Neutral Density Filters
During our National Park Photography Master Class and First Horizons workshops, we are often using filters for photography- specifically neutral density (ND) filters. To be clear, these are full neutral density filters, not gradients which are sometimes used to darken landscape skies.
Fixed vs. Variable
There are two types of ND filters, fixed and variable, and you can buy them as screw-on filters for your lens or with a lens holder that mounts in front of your lens. (Here are some examples: Variable Filter, Fixed Filter) I use both, but I find that the fixed is more precise than the variable. With some practice, a well-made variable can render excellent results as well.
The issue with variables is that because you as the operator are turning the vari ring on the filter it can be difficult to achieve a precise setting. At some settings, you can develop an exposure artifact that looks like an imprecise vignette or create a dark X in the middle of the image.
The fixed neutral density filter evenly blocks some of the light so you can reduce the light during the day and create a longer exposure duration, which is very handy for waterfall images and skies in some cases. Fixed ND filters have a specific density, so you can quickly adjust your exposure settings based on adding the ND filter to the mix.
The variable neutral density filter is a different horse altogether because it is made from two polarizing filters, one stacked on the other. The rotation of the two filters relative to each other provides the variable amount of light-blocking capability, and while there are marks on the outer ring, these are not calibrated adjustments. As we know from using a single polarizing filter, we can introduce an X effect into an image at some settings, and this will occur with a variable as well.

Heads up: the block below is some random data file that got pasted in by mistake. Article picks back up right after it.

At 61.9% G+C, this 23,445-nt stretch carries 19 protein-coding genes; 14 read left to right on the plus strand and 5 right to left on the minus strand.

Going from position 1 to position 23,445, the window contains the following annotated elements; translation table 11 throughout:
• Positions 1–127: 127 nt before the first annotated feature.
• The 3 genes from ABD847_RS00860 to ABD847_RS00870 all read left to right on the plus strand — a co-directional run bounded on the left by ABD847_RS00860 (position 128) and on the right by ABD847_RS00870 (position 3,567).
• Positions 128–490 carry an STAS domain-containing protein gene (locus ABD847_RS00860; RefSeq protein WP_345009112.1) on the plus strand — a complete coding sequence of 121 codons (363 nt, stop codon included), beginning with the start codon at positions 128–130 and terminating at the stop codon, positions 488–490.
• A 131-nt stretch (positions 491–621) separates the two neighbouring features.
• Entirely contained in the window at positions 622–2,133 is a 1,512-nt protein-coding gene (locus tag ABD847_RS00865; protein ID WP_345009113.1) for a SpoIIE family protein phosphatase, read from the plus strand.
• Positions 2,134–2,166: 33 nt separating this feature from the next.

Which One Should You Use?
I use and teach our workshop participants to use both. The variable is flexible but requires more careful application whereas the fixed units have no challenges. Variables have a range of 2 to 10 stops and fixed come in ranges of 2, 4, 6, and 8. With a filter holder, you can stack your fixed ND’s to achieve other combinations of neutral density.
ND filters are a useful creative tool, and every landscape photographer should have them in their camera backpack.